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Not very much. Yes it is a Google Whore title but I came by it honestly. I saw this piece at Peak Oil about Green Heroes and Villains:
I wasn’t very interest in the Villains though I may post them tomorrow.
20 green heroes and villains: Have your say
Published 18 November 2009
In fairness I am only showing you 5 of them. You’ll have to read the rest from the source.
For a few hours one morning earlier this month, wind energy provided more than half of Spain’s total electricity needs. Spain’s network of wind farms was generating 11.5 gigawatts, equivalent to ten medium-sized power stations. Why is Britain not latching on to this cutting-edge clean technology with the same vim? After all, we have a much greater wind resource to exploit than Spain. A principal reason is probably the unquestioning acceptance by many of the myth that wind power is too variable in its output and requires a large amount of energy back-up – provided by fossil fuels or nuclear power – to stop the lights going out.
So when National Grid – which should know about such matters – published a comprehensive report in June exposing this myth, it was a huge boost for the wind industry. The 82-page report thoroughly debunked the suggestion that large rises in back-up power will be needed as Britain increases the amount of energy generated by wind.
Later in the year, National Grid weighed in to make the same point again. When the respected renewable energy expert and consultant David Milborrow wrote a report showing that Britain’s energy system is already capable of taking a large amount of wind power, National Grid backed his work.
The Gaia guy
As one of the people who saw climate change coming, James Lovelock takes a positive view of our impending doom. He evolved the theory of Gaia – that our planet is “a single living entity” – 40 years ago, and showed the delicacy with which our precious atmosphere is balanced.
He wrote in 1979 that “if we stopped burning [fossil fuels] tomorrow it might take 1,000 years for atmospheric carbon dioxide to revert to its normal level”, but he now believes that catastrophic global warming is inevitable and that probably 80 per cent of the human race will be wiped out by the end of the century. Never mind, he says, it will be like the Second World War: once it was under way “everyone got excited, they loved the things they could do, it was one long holiday . . . so when I think of the impending crisis now, I think in those terms. A sense of purpose – that’s what people want.”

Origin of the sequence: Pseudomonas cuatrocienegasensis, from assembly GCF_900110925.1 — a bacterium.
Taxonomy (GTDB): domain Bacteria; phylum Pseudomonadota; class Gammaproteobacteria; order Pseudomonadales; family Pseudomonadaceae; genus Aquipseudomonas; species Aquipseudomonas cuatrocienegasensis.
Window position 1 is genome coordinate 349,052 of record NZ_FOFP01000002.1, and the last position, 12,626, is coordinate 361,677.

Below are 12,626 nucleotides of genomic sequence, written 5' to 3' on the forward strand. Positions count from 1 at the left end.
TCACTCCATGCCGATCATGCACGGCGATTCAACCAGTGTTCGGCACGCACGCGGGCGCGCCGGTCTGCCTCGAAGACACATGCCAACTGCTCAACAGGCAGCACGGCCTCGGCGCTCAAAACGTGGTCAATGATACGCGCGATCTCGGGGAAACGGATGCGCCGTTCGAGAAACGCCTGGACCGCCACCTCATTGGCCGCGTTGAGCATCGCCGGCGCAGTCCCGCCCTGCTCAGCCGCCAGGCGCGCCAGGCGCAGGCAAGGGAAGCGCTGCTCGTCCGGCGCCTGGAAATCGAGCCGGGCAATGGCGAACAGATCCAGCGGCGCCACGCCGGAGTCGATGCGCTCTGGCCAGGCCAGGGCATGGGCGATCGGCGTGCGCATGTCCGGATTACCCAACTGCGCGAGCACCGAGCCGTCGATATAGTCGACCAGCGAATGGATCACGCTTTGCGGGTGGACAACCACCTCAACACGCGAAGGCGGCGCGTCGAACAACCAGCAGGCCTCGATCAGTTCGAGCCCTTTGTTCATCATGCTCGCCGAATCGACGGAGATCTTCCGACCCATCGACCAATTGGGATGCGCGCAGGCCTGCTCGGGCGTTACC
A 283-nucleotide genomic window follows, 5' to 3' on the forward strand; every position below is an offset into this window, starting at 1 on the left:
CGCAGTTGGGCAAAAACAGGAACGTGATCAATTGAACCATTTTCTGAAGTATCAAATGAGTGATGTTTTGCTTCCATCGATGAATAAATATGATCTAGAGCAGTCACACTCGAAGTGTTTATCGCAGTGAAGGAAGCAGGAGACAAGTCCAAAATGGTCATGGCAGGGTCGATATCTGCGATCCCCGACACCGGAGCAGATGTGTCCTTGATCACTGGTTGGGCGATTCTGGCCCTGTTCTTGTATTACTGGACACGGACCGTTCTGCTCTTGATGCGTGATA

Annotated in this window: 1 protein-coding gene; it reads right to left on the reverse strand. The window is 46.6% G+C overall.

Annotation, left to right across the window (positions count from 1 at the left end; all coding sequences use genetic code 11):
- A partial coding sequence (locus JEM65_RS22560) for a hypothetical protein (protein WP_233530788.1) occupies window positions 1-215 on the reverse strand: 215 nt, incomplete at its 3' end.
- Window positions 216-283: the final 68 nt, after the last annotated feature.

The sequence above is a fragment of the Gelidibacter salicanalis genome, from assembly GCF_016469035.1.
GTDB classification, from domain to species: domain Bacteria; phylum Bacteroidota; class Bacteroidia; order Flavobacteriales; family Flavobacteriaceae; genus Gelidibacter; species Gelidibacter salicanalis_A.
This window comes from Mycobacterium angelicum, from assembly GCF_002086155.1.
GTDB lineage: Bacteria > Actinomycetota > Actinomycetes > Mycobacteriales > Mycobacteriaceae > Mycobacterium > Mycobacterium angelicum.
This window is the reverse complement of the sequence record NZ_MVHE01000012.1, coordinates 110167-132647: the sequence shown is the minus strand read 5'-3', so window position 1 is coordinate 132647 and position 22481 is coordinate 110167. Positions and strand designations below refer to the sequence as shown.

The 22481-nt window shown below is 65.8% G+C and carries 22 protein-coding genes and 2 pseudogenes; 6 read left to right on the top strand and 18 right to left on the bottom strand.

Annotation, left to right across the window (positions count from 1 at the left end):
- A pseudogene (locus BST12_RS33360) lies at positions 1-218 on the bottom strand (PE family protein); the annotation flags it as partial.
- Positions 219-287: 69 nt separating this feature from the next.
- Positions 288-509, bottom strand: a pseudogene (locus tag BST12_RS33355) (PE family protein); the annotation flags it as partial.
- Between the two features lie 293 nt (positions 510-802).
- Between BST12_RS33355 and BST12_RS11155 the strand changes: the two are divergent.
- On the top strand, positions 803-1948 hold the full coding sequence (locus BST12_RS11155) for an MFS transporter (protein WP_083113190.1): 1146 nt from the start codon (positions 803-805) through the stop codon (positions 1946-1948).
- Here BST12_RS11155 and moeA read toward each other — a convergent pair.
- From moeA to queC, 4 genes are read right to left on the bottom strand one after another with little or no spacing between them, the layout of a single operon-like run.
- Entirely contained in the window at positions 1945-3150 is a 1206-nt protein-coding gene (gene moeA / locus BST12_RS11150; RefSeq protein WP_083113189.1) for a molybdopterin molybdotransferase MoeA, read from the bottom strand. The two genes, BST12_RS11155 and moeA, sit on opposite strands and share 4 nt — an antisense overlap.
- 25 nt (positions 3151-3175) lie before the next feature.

Bibi van der Zee
When Vestas closed its factory on the Isle of Wight in the summer, there was one company left producing wind turbines in the UK. By then Skykon had already bought another Vestas plant on the Mull of Kintyre, saving some 100 jobs and promising to create around 200 more. The plant manufactures towers for wind turbines and is an important symbol of the green new deal proposed by environmental campaigners and green politicians. Growth in a period of recession: proof that environmental investment makes sense.
The environmentalist and politician Marina Silva was named “Champion of the Earth” by the United Nations Environment Programme for her groundbreaking fight against defores-tation in Brazil. A native Amazonian, she unionised communities and led protests against deforestation and displacement. She became a senator and built support for environmental protection of reserves, and implemented policy that brought social justice and sustainable development to the Amazon region. When she resigned from government last year, a top Greenpeace official said “it’s time to start praying”. These prayers have been answered: Silva is the Brazilian Green Party’s presidential candidate in the next election.
Some people view the possibility of climate change with apathy or despair; others, such as Pachauri, approach it with boundless enthusiasm and hope. The chair of the Intergovernmental Panel on Climate Change (IPCC) since 2002, Pachauri is one of the world’s most important scientists. The IPCC’s Fourth Assessment Report, released in 2007, is the starting point for anyone interested in why tackling climate change will be the most pressing political issue of the 21st century.
Pachauri and the IPCC had to work hard to convince sceptics of their arguments. Climate change science is inherently probabilistic and critics exploit that uncertainty to promote alternative agendas. But as a businessman and an engineer, I have always found Pachuari’s approach to problem-solving very refreshing. His motto appears to be: “If you can’t find a solution, you’re simply looking in the wrong place.” Through tireless and dedicated science, the IPCC has created a stable consensus on the need for action on climate change. The message has been projected beyond the scientific community and is now adopted by businessmen, policymakers, religious leaders and civil groups. This is a precious first step.
But then I thought What Would Google Do (WWGD for those keeping track)? So I typed in “green heroes” at Google. This is what I got:
Then I hit the article I was quoting from above.
Then I though What Would Bing Do (WWBD)? So I typed in “green heroes” into Bing. This is what I got.
Google got me to the piece I was interested in but gave me less choices with an emphasis on print sources. Bing produce more and varied sources but never got me back to the original story. I am guessing that is a toss up as they say.